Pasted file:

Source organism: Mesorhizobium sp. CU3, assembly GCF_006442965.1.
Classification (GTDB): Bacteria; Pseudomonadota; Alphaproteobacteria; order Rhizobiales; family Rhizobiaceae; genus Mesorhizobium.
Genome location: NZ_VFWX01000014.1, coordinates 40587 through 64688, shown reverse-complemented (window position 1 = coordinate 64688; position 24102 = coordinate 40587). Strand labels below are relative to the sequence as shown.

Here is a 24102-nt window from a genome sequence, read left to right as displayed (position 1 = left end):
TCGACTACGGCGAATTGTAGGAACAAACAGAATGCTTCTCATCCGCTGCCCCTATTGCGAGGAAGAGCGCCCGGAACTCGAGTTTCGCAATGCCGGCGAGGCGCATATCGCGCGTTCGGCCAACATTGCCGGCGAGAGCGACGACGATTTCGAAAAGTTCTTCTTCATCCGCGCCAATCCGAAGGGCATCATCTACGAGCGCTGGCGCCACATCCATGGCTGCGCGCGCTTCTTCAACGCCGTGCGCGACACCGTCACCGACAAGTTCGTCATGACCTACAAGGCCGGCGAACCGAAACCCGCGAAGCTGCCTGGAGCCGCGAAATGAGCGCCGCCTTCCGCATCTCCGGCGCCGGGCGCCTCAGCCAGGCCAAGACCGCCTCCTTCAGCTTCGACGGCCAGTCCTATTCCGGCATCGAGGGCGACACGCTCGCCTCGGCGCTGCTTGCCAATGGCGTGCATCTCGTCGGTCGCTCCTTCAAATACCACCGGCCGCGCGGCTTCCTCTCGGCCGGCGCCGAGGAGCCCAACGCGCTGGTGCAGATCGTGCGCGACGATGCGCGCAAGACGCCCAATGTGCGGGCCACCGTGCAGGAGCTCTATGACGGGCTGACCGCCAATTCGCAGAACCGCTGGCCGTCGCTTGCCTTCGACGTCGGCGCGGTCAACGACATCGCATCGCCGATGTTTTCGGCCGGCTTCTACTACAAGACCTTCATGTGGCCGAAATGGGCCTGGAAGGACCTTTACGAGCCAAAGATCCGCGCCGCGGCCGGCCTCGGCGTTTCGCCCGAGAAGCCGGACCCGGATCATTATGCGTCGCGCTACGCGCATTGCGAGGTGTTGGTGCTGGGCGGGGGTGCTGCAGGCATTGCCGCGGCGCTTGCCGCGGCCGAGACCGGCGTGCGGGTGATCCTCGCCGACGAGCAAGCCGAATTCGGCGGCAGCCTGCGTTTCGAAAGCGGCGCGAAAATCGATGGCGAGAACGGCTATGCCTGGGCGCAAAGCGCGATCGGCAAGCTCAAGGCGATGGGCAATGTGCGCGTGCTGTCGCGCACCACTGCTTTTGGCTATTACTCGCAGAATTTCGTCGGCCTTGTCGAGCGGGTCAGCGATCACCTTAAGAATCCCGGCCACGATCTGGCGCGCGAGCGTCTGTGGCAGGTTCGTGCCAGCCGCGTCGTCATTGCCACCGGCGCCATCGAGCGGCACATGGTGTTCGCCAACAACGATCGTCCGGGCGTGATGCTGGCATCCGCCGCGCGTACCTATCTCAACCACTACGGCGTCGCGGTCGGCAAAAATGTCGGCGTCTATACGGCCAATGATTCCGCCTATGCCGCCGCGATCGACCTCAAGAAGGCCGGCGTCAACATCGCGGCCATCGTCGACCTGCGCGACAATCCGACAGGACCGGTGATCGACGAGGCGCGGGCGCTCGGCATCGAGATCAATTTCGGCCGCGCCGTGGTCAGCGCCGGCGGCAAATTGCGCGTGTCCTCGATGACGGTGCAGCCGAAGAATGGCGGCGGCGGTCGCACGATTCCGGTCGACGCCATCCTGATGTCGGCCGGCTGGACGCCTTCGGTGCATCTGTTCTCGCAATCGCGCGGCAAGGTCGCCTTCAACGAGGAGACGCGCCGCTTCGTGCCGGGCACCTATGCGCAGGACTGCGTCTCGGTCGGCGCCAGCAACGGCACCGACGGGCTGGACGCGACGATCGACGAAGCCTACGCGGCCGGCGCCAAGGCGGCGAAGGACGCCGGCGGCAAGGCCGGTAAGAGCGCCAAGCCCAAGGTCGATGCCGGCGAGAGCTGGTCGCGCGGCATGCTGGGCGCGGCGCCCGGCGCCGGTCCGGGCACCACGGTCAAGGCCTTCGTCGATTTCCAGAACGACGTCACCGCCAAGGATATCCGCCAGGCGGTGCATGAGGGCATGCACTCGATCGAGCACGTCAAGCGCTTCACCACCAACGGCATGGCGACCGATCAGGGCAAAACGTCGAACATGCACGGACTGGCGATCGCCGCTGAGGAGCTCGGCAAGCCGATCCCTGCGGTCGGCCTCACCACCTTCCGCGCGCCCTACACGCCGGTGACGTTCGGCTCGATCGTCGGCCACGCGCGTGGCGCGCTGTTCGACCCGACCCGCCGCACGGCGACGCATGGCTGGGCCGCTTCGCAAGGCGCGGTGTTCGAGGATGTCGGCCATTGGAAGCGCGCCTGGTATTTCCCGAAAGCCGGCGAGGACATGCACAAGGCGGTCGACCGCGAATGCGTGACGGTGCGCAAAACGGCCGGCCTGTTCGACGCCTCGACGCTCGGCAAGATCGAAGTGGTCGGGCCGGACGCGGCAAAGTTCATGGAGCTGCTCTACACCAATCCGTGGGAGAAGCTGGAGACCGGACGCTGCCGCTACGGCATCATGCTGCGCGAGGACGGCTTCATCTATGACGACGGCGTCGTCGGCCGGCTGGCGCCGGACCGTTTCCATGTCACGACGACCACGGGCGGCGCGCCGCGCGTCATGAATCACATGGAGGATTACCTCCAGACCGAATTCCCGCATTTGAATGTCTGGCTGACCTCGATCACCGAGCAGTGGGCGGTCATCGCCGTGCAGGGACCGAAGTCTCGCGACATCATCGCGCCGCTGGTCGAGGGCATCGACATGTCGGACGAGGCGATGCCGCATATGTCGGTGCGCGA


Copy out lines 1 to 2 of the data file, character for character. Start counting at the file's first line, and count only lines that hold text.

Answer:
Source organism: Mesorhizobium sp. CU3, assembly GCF_006442965.1.
Classification (GTDB): Bacteria; Pseudomonadota; Alphaproteobacteria; order Rhizobiales; family Rhizobiaceae; genus Mesorhizobium.